The eastern gorilla also has a broader chest and a longer face than the western gorilla.
Below is a description of the four gorilla subspecies.
Mountain gorilla: What is a mountain gorilla?
Known scientifically as Gorilla beringei beringei, the mountain gorilla is one of the 2 sub-species of the eastern gorilla (Gorilla beringei).
Although their name implies that they simply live in mountains, mountain gorillas actually prefer forested mountains, living at elevations between 2400 meters and 3900 meters.
Mountain gorilla population
Is estimated at around 1063 individuals. They are the only race of gorillas whose population is increasing.
And from 2008, the International Union for Conservation of Nature (IUCN) which sets the conservation status of species changed the status of mountain gorillas from critically endangered to endangered.
There are two populations of mountain gorillas.
One population of around 604 mountain gorillas is found in the Virunga volcanic mountains of Central-East Africa, within three National Parks:
Mgahinga Gorilla National Park in southwest Uganda
Volcanoes National Park in northwest Rwanda, and
Virunga National Park in the eastern region of the Democratic Republic of Congo.
The other population of about 459 mountain gorilla is found in Bwindi Impenetrable National Park in southwestern Uganda.
There are few natural enemies of mountain gorillas and often live up to 50 years, but long-term survival is critically threatened by poaching, deforestation and exposure to human-borne diseases.
Physical description of mountain gorillas
Mountain gorillas can be distinguished from lowland counterparts by several adaptions to its high-altitude home, most visibly a longer and more luxuriant coat hair.
The mean weight of a Male mountain gorilla is about 195 kg
The mean weight of a female mountain gorillas is about 100kg
It is on average bulkier than other races, (except the Eastern lowland gorilla) with the heaviest on the record being Silverback Guhonda at 220kg, the dominant silverback in Sabinyo gorilla family in Rwanda’s Volcanoes National Park.
Mountain gorilla height:
The mean height of males is 5 feet
The mean height of females is 4 feet
Fully grown males can reach 6 feet in height with an arm span of 7 feet.
Social behaviors of mountain gorillas
Mountain gorillas are highly sociable living in defined groups/families of 5 to 30 individuals. A gorilla family is called a troop. A group typically consists of;
One dominant silverback male (the male’s back turns silver when reaches sexual maturity at about 13 years old).
One or more subordinate silverbacks
A harem of 3 or 4 mature females, and
Several young ones
Those who try to challenge the dominant silverback are always scared away by an impressive display of physical power by;
Barking out powerful hoots or unleashing a frightening roar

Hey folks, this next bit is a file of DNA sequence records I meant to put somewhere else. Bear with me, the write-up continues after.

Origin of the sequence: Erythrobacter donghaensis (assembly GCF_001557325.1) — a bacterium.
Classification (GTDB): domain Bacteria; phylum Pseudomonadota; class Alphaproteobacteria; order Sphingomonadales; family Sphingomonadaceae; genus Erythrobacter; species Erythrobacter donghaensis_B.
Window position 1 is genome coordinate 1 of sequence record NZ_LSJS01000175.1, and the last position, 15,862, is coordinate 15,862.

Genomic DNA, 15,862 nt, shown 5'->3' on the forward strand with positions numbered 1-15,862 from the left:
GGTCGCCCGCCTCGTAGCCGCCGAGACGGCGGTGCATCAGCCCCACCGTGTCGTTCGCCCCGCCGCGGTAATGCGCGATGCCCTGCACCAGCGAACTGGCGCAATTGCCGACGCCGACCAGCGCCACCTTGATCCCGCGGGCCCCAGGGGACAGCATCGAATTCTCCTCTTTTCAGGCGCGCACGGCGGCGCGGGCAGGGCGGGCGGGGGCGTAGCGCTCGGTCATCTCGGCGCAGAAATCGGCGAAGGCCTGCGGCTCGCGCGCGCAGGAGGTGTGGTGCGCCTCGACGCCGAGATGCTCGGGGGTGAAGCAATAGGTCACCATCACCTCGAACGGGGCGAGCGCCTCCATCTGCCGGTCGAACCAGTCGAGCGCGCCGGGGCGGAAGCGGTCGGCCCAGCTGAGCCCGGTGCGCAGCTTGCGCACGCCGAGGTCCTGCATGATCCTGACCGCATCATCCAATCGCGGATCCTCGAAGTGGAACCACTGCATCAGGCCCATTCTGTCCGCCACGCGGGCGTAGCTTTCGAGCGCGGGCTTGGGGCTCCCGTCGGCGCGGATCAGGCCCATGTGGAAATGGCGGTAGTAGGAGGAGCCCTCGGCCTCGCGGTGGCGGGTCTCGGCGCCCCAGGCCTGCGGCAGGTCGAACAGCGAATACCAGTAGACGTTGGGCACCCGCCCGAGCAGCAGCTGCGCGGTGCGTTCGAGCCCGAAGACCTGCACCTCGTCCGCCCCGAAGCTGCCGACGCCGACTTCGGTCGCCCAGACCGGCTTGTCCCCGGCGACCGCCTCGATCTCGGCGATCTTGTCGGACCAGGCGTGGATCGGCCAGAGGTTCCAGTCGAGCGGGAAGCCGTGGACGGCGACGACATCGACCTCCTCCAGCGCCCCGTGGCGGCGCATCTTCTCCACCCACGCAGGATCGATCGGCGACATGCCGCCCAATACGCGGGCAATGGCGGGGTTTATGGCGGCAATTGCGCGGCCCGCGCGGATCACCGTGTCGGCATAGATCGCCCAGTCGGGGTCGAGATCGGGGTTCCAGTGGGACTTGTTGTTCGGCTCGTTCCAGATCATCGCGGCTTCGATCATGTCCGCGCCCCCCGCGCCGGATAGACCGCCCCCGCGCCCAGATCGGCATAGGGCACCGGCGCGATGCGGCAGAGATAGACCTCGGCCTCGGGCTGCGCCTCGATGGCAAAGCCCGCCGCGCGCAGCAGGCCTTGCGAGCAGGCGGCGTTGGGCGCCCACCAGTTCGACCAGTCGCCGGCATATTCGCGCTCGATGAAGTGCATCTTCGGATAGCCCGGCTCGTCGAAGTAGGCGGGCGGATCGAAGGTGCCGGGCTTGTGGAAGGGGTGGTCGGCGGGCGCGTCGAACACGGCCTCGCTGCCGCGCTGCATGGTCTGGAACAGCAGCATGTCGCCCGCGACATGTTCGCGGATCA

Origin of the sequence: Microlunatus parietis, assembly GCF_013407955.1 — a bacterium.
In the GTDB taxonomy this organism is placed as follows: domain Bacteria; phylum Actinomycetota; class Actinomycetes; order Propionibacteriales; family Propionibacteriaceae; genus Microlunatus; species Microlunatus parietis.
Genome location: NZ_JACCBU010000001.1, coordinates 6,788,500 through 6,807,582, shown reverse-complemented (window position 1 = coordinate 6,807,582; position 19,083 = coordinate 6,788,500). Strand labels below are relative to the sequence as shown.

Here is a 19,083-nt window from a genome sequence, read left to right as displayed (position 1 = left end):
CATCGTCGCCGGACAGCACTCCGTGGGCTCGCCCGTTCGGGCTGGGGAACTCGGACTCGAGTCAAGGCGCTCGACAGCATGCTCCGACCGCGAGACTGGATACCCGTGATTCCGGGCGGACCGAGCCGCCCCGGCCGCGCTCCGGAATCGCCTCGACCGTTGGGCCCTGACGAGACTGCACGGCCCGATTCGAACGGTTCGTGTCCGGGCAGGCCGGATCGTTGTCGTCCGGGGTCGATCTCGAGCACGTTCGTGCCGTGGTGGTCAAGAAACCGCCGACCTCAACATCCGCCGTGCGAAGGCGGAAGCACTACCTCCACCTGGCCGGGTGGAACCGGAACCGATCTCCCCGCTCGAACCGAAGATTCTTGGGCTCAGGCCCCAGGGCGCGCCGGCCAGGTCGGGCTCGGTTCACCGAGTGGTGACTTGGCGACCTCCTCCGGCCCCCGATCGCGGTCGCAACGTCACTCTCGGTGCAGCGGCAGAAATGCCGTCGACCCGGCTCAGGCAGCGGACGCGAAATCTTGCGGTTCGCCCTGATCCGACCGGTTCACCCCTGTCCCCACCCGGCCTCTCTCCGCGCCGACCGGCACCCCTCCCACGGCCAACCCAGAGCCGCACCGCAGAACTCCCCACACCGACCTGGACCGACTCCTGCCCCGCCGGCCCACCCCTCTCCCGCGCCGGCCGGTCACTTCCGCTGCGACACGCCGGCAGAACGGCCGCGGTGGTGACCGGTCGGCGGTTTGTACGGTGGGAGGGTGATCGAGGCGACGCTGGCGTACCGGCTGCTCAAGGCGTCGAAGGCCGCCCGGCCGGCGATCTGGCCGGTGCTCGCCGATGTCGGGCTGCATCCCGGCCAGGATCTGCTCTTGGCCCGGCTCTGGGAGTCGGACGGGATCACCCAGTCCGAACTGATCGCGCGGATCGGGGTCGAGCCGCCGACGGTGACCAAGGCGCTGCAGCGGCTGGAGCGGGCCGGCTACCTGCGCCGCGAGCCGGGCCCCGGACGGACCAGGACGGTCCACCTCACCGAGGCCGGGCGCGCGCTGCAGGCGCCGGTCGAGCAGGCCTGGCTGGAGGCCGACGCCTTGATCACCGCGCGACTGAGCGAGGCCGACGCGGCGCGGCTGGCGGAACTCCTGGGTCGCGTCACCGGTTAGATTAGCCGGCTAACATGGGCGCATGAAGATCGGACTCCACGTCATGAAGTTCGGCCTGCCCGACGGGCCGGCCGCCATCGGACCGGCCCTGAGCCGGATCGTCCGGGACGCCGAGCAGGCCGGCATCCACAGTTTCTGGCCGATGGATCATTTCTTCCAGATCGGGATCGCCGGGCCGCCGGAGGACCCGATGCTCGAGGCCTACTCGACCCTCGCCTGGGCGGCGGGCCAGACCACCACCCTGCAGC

Standing upright and move bipedally
Slapping and tearing vegetation
Pounding his chest with cupped hands, and
Thumping the ground with palms
Despite these displays and the apparent physical strength, mountain gorillas, are generally calm and non-aggressive.
The home of gorillas can be dramatic and very loud when they need to make themselves seen and heard through the dense lush forests.
Hoots, grunts, barks, deep rumbling belches, screams, growls, and roars are all part of their repertoire as well as smaller, subtler sounds and gestures that are just as important for being understood during social interactions.
Mountain gorilla vocalization and verbal communication are associated with different behaviors such as feeding, play, alarm, and anger and can also be used alongside specific gestures and expressions.
Mountain gorilla diet
What do mountain gorillas eat? Mountain gorillas are primarily vegetarians. The diet of gorillas mainly centers on bamboo shoots, but it has been recorded eating leaves, shoots, fruits and other parts of over 142 different plant species.
A male adult mountain gorilla can eat up 34kg of vegetation a day, and a female can consume as much as 18 kilograms.
About 2% of its diet is made up of insects and other invertebrates, with ants being the most favoured protein supplement.
Gorilla spends most of their waking hours on the ground but can climb fruiting trees for feeding. Mountain gorillas are surprisingly sedentary creatures usually moving not more than 1 kilometer a day, which makes tracking them very easy.
A gorilla will generally move a long distance after a stressful incident, for example, an aggressive encounter with other gorillas, but this quite rare because they are fundamentally peaceful animals.
Mountain gorillas mainly move on fours (quadrupedally). They move by knuckle-walking (like the common chimpanzee, but unlike the bonobo and both orangutan species), supporting its weight on the backs of its curved fingers rather than its palms. They are also capable of moving bipedally (on twos) up to 20 feet.
Females usually give birth to one infant after a pregnancy of nearly nine months.